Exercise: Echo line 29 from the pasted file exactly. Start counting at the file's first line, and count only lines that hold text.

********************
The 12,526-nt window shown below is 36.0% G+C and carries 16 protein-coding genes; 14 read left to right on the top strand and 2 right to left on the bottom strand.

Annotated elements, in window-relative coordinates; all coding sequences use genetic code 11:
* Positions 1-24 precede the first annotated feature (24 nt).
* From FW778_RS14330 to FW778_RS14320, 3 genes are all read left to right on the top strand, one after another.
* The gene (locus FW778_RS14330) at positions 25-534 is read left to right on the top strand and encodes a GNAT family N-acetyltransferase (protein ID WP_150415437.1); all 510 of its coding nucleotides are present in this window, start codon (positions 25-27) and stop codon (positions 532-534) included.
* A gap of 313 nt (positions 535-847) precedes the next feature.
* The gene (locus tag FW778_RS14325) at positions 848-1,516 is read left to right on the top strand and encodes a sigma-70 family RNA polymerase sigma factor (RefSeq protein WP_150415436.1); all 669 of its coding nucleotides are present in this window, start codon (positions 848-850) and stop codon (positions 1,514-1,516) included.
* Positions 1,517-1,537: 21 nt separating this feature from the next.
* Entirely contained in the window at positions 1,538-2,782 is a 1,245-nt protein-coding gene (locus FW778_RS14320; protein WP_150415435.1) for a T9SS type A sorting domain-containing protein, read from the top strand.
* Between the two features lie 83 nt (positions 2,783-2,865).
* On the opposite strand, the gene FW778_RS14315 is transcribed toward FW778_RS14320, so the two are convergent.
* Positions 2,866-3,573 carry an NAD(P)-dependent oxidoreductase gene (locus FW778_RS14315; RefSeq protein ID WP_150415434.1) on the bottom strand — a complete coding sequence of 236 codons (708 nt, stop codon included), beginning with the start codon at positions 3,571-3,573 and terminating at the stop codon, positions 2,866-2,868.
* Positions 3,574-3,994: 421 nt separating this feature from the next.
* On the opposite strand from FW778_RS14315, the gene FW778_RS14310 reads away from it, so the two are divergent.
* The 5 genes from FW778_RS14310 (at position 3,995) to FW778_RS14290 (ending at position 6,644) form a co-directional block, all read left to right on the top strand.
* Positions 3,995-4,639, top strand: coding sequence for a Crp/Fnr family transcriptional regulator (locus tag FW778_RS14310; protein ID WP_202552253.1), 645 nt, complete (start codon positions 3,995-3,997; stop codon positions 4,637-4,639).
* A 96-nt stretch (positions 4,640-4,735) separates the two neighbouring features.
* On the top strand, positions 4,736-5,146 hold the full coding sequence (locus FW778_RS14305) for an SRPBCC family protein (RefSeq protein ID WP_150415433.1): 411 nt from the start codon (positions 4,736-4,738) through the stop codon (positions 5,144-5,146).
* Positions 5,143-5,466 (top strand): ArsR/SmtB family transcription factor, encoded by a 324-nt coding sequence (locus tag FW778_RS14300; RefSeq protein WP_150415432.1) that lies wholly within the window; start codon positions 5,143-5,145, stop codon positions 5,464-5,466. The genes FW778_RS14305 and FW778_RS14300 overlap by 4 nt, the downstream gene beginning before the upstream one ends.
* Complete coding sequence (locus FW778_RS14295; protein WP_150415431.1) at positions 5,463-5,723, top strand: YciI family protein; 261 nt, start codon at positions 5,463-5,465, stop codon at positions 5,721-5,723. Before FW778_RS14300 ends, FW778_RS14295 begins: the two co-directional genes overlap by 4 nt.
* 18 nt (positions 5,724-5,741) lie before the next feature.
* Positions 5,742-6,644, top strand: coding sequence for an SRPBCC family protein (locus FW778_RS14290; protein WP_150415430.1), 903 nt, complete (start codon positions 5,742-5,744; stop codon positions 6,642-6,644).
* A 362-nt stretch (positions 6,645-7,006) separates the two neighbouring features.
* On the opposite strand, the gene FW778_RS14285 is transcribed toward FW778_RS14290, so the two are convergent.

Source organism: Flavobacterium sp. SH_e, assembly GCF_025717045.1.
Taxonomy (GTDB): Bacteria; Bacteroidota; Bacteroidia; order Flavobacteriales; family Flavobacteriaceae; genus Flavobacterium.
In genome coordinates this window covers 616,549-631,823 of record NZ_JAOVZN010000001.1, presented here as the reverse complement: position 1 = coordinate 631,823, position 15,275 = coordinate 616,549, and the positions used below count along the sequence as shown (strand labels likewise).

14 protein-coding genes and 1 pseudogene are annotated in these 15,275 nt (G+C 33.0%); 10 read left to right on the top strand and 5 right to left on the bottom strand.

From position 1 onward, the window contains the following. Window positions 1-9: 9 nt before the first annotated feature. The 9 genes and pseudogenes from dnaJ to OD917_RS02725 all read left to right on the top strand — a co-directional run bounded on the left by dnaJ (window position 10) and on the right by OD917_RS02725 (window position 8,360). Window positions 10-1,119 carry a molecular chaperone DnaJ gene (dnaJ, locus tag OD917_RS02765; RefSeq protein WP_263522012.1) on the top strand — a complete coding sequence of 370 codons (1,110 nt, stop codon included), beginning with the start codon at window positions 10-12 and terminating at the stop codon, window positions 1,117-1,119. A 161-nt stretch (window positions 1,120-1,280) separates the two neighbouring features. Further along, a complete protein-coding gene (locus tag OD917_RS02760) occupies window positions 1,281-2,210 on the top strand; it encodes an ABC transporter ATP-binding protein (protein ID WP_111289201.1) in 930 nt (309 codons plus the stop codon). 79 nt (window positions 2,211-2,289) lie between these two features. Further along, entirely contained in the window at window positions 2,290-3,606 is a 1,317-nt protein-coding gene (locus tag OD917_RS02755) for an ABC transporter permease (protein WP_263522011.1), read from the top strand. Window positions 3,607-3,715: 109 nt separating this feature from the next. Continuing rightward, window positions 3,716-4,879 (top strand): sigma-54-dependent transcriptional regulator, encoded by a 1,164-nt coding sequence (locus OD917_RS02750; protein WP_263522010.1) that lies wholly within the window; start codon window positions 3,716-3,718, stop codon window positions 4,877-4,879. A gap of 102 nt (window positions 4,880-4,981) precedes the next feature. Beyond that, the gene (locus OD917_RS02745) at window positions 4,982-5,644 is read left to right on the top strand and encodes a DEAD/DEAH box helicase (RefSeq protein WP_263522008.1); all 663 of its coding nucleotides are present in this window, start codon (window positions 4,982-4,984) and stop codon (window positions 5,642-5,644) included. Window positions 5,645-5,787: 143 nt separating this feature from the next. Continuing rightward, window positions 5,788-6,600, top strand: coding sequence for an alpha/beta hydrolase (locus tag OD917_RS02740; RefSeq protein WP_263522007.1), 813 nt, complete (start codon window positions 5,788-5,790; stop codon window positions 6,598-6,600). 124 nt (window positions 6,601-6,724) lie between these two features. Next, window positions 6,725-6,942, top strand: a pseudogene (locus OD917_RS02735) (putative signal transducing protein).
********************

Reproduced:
From position 1 onward, the window contains the following. Window positions 1-9: 9 nt before the first annotated feature. The 9 genes and pseudogenes from dnaJ to OD917_RS02725 all read left to right on the top strand — a co-directional run bounded on the left by dnaJ (window position 10) and on the right by OD917_RS02725 (window position 8,360). Window positions 10-1,119 carry a molecular chaperone DnaJ gene (dnaJ, locus tag OD917_RS02765; RefSeq protein WP_263522012.1) on the top strand — a complete coding sequence of 370 codons (1,110 nt, stop codon included), beginning with the start codon at window positions 10-12 and terminating at the stop codon, window positions 1,117-1,119. A 161-nt stretch (window positions 1,120-1,280) separates the two neighbouring features. Further along, a complete protein-coding gene (locus tag OD917_RS02760) occupies window positions 1,281-2,210 on the top strand; it encodes an ABC transporter ATP-binding protein (protein ID WP_111289201.1) in 930 nt (309 codons plus the stop codon). 79 nt (window positions 2,211-2,289) lie between these two features. Further along, entirely contained in the window at window positions 2,290-3,606 is a 1,317-nt protein-coding gene (locus tag OD917_RS02755) for an ABC transporter permease (protein WP_263522011.1), read from the top strand. Window positions 3,607-3,715: 109 nt separating this feature from the next. Continuing rightward, window positions 3,716-4,879 (top strand): sigma-54-dependent transcriptional regulator, encoded by a 1,164-nt coding sequence (locus OD917_RS02750; protein WP_263522010.1) that lies wholly within the window; start codon window positions 3,716-3,718, stop codon window positions 4,877-4,879. A gap of 102 nt (window positions 4,880-4,981) precedes the next feature. Beyond that, the gene (locus OD917_RS02745) at window positions 4,982-5,644 is read left to right on the top strand and encodes a DEAD/DEAH box helicase (RefSeq protein WP_263522008.1); all 663 of its coding nucleotides are present in this window, start codon (window positions 4,982-4,984) and stop codon (window positions 5,642-5,644) included. Window positions 5,645-5,787: 143 nt separating this feature from the next. Continuing rightward, window positions 5,788-6,600, top strand: coding sequence for an alpha/beta hydrolase (locus tag OD917_RS02740; RefSeq protein WP_263522007.1), 813 nt, complete (start codon window positions 5,788-5,790; stop codon window positions 6,598-6,600). 124 nt (window positions 6,601-6,724) lie between these two features. Next, window positions 6,725-6,942, top strand: a pseudogene (locus OD917_RS02735) (putative signal transducing protein).